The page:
Philadelphia Female Anti-Slavery Society Minutes, 1862-1867

The Philadelphia Female Anti-Slavery Society (PFASS) was founded in December 1833 and dissolved in March 1870 following the ratification of the 14th and 15th Amendments to the U.S. Constitution.  PFASS was founded by eighteen women, including free blacks Margaret...

Full description

Saved in:
Bibliographic Details
Main Author: Mott, Lucretia, 1793-1880 (Creator)
Collection:Pennsylvania Abolition Society papers (#0490)
Date:1862-09-01/1867-11-30
Call Number:490
Box Number:Box B10
Folder Number:Folder 5
Format: Electronic
Subjects and Genres:
Copyright:Please contact Historical Society of Pennsylvania Rights and Reproductions (rnr@hsp.org)
Online Access:https://digitallibrary.hsp.org/index.php/Detail/objects/14692
Tags: Add Tag
No Tags, Be the first to tag this record!
id dc-14692
recordtype Dc
hierarchy_top_id rs-4
hierarchy_top_title Digital Records
is_hierarchy_id 0
is_hierarchy_title 0
database_name_str_mv Digital Records
format Electronic
title Philadelphia Female Anti-Slavery Society Minutes, 1862-1867
spellingShingle Philadelphia Female Anti-Slavery Society Minutes, 1862-1867
Mott, Lucretia, 1793-1880
title_sort Philadelphia Female Anti-Slavery Society Minutes, 1862-1867
title_txt_mv Philadelphia Female Anti-Slavery Society Minutes, 1862-1867
date_txt_mv 1862-09-01/1867-11-30
year_str_mv 1862
creator_txt_mv Mott, Lucretia, 1793-1880 (Creator)
author Mott, Lucretia, 1793-1880
author_facet Mott, Lucretia, 1793-1880
author_role Creator
author_sort Mott, Lucretia, 1793-1880
genre Manuscripts
description The Philadelphia Female Anti-Slavery Society (PFASS) was founded in December 1833 and dissolved in March 1870 following the ratification of the 14<sup>th</sup>&nbsp;and 15<sup>th</sup>&nbsp;Amendments to the U.S. Constitution.&nbsp; PFASS was founded by eighteen women, including free blacks Margaretta Forten and her sisters Sarah and Harriet.&nbsp; The most well-known white female abolitionist affiliated with the PFASS was Lucretia Mott, and Angelina Grimk&eacute;, another noted female abolitionist, also joined the organization.&nbsp; The Society was a local chapter affiliated with the American Anti-Slavery Society created the same year but which did not permit women as members.&nbsp; It is worth noting that PFASS was an interracial organization from the start and that free black women took part in its growth and activities, many of them serving in leadership roles.&nbsp; Among other activities, the PFASS advocated for emancipation, boycotted products manufactured by slaves, supported the Underground Railroad, and raised funds for the American Anti-Slavery Society. &nbsp;These are the PFASS meeting minutes for September 1862 to November 1867.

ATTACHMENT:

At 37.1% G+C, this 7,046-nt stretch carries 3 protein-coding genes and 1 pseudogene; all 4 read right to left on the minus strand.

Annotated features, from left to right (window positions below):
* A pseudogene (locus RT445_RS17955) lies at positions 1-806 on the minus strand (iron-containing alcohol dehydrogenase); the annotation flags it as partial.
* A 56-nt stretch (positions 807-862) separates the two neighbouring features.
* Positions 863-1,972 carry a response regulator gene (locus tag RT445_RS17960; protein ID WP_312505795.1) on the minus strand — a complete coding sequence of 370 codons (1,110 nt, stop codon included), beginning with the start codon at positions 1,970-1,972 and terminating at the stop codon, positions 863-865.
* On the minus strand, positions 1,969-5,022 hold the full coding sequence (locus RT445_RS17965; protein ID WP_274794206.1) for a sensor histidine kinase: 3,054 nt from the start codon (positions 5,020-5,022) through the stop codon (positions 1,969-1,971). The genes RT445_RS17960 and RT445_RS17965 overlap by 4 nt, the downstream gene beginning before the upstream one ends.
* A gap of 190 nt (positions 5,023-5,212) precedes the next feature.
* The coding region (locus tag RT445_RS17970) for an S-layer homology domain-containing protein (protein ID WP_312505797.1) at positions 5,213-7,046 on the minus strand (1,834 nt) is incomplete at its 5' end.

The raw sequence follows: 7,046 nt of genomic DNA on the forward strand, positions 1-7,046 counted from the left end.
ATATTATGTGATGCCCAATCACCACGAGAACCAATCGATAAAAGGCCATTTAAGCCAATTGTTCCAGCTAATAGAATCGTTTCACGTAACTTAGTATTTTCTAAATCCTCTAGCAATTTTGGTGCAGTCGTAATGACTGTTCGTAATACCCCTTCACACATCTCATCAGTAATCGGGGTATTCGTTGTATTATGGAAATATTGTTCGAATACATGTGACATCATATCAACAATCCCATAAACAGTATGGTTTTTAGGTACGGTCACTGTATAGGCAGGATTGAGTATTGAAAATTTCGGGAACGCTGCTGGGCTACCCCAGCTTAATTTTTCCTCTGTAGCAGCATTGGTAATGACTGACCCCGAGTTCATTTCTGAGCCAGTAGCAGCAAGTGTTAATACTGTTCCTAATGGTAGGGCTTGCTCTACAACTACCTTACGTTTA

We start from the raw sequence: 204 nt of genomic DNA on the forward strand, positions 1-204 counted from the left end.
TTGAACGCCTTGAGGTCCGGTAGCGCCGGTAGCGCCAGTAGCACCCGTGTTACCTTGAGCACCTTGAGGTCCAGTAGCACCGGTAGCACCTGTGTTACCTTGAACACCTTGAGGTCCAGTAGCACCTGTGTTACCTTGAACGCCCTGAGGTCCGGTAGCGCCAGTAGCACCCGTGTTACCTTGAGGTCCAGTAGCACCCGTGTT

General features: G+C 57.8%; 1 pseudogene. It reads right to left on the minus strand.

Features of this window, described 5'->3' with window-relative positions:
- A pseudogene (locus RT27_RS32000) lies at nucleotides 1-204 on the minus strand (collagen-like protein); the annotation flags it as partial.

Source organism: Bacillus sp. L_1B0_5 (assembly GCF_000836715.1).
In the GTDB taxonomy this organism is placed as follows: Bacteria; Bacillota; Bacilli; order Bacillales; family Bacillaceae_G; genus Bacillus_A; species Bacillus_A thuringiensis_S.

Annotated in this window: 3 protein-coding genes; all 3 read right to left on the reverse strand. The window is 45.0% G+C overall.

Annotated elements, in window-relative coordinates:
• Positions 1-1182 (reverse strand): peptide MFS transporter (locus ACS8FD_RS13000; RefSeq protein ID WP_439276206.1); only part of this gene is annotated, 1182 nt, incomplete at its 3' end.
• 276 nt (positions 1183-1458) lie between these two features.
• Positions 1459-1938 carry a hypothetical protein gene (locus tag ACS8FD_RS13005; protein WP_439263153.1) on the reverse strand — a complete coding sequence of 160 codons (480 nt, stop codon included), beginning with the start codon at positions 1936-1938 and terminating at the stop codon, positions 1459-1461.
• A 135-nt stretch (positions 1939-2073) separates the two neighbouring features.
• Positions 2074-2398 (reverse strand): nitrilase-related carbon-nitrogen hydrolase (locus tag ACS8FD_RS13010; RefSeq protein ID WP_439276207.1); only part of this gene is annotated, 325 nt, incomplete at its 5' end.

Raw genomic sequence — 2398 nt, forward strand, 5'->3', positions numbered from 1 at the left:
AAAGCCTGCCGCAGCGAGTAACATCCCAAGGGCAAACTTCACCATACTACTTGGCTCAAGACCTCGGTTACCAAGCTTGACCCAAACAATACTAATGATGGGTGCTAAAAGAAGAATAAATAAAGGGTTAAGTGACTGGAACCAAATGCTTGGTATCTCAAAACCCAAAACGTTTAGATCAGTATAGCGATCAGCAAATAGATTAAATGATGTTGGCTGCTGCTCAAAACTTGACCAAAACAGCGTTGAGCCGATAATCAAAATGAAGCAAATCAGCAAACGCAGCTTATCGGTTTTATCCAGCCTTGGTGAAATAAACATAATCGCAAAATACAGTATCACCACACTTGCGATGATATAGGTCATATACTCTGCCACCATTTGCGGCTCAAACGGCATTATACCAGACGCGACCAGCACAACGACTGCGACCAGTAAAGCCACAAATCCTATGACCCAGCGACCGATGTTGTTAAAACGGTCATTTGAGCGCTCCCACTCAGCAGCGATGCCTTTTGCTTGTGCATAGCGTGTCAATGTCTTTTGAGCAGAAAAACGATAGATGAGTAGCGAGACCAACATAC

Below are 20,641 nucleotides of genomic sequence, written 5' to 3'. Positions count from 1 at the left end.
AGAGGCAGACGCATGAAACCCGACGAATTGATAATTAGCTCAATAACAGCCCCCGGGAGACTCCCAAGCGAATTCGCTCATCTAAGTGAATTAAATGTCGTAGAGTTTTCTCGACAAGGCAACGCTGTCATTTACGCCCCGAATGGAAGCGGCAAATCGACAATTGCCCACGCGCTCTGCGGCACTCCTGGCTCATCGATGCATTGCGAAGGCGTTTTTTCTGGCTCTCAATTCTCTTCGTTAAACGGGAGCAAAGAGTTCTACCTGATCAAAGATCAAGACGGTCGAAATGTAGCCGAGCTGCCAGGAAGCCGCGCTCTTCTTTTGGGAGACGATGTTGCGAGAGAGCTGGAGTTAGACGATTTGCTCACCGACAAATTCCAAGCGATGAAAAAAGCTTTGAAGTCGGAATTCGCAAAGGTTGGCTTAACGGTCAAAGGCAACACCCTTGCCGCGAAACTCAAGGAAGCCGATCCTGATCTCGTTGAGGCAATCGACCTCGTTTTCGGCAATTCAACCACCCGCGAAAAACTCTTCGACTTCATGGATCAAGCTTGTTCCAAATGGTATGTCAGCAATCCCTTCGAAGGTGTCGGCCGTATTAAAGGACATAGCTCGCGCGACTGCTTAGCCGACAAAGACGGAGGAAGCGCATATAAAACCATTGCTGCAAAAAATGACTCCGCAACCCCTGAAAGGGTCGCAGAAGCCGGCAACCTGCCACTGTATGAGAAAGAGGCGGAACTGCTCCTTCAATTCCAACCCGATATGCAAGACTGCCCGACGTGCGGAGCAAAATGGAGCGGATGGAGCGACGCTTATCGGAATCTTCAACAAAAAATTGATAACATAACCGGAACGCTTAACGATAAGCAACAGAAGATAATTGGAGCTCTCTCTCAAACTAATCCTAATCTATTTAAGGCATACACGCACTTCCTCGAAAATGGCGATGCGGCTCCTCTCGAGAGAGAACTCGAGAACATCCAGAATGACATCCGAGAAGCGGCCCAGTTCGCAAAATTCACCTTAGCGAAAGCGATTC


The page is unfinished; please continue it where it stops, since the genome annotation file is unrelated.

rights_statement_txt_mv Please contact Rights and Reproduction for more information.
collection Pennsylvania Abolition Society papers
collection_number_str_mv 0490
callnumber-first 490
callnumber-sort 490
callnumber-raw 490
callnumber-search 490
box_number_str Box B10
folder_number_str Folder 5
url https://digitallibrary.hsp.org/index.php/Detail/objects/14692
_version_ 1628355763021807616
score 13.049831